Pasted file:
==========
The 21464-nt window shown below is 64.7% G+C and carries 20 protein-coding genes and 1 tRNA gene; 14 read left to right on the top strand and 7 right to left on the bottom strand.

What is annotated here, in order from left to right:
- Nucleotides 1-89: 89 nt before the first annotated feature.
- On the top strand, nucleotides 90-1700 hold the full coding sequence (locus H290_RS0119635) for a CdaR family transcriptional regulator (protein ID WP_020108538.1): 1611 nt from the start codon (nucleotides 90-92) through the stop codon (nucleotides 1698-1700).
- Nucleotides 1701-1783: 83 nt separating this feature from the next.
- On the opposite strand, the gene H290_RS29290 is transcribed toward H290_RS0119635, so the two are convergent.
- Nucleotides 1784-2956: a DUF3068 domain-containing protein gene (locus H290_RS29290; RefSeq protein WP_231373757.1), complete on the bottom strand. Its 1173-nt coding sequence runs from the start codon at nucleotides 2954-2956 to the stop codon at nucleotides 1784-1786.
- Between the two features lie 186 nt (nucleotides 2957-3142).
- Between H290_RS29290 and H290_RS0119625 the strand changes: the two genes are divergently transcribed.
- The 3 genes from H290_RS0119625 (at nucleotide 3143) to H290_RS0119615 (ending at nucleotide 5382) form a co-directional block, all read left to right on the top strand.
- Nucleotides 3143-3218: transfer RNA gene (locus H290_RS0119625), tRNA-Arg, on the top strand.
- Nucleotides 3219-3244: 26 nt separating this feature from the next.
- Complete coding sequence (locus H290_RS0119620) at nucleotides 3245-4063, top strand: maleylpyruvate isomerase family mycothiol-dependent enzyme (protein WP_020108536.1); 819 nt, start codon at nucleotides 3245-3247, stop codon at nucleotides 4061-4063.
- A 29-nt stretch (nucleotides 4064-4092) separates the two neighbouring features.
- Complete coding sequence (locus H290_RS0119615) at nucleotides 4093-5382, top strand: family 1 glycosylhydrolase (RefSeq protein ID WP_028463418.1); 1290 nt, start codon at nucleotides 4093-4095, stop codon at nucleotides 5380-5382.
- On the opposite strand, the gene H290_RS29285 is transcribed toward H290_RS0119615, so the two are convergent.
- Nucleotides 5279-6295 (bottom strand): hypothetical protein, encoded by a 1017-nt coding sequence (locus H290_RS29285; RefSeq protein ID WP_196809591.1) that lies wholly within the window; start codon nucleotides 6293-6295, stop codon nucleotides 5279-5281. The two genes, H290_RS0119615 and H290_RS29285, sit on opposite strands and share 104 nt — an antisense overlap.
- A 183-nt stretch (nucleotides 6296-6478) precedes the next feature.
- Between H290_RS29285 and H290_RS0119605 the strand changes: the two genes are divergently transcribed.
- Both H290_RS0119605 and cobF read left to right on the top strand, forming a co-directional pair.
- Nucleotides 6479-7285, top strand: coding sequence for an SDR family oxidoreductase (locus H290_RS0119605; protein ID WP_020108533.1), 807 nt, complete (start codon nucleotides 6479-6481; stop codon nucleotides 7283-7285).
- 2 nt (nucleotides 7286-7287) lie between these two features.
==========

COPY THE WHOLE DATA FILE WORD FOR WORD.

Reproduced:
The 21464-nt window shown below is 64.7% G+C and carries 20 protein-coding genes and 1 tRNA gene; 14 read left to right on the top strand and 7 right to left on the bottom strand.

What is annotated here, in order from left to right:
- Nucleotides 1-89: 89 nt before the first annotated feature.
- On the top strand, nucleotides 90-1700 hold the full coding sequence (locus H290_RS0119635) for a CdaR family transcriptional regulator (protein ID WP_020108538.1): 1611 nt from the start codon (nucleotides 90-92) through the stop codon (nucleotides 1698-1700).
- Nucleotides 1701-1783: 83 nt separating this feature from the next.
- On the opposite strand, the gene H290_RS29290 is transcribed toward H290_RS0119635, so the two are convergent.
- Nucleotides 1784-2956: a DUF3068 domain-containing protein gene (locus H290_RS29290; RefSeq protein WP_231373757.1), complete on the bottom strand. Its 1173-nt coding sequence runs from the start codon at nucleotides 2954-2956 to the stop codon at nucleotides 1784-1786.
- Between the two features lie 186 nt (nucleotides 2957-3142).
- Between H290_RS29290 and H290_RS0119625 the strand changes: the two genes are divergently transcribed.
- The 3 genes from H290_RS0119625 (at nucleotide 3143) to H290_RS0119615 (ending at nucleotide 5382) form a co-directional block, all read left to right on the top strand.
- Nucleotides 3143-3218: transfer RNA gene (locus H290_RS0119625), tRNA-Arg, on the top strand.
- Nucleotides 3219-3244: 26 nt separating this feature from the next.
- Complete coding sequence (locus H290_RS0119620) at nucleotides 3245-4063, top strand: maleylpyruvate isomerase family mycothiol-dependent enzyme (protein WP_020108536.1); 819 nt, start codon at nucleotides 3245-3247, stop codon at nucleotides 4061-4063.
- A 29-nt stretch (nucleotides 4064-4092) separates the two neighbouring features.
- Complete coding sequence (locus H290_RS0119615) at nucleotides 4093-5382, top strand: family 1 glycosylhydrolase (RefSeq protein ID WP_028463418.1); 1290 nt, start codon at nucleotides 4093-4095, stop codon at nucleotides 5380-5382.
- On the opposite strand, the gene H290_RS29285 is transcribed toward H290_RS0119615, so the two are convergent.
- Nucleotides 5279-6295 (bottom strand): hypothetical protein, encoded by a 1017-nt coding sequence (locus H290_RS29285; RefSeq protein ID WP_196809591.1) that lies wholly within the window; start codon nucleotides 6293-6295, stop codon nucleotides 5279-5281. The two genes, H290_RS0119615 and H290_RS29285, sit on opposite strands and share 104 nt — an antisense overlap.
- A 183-nt stretch (nucleotides 6296-6478) precedes the next feature.
- Between H290_RS29285 and H290_RS0119605 the strand changes: the two genes are divergently transcribed.
- Both H290_RS0119605 and cobF read left to right on the top strand, forming a co-directional pair.
- Nucleotides 6479-7285, top strand: coding sequence for an SDR family oxidoreductase (locus H290_RS0119605; protein ID WP_020108533.1), 807 nt, complete (start codon nucleotides 6479-6481; stop codon nucleotides 7283-7285).
- 2 nt (nucleotides 7286-7287) lie between these two features.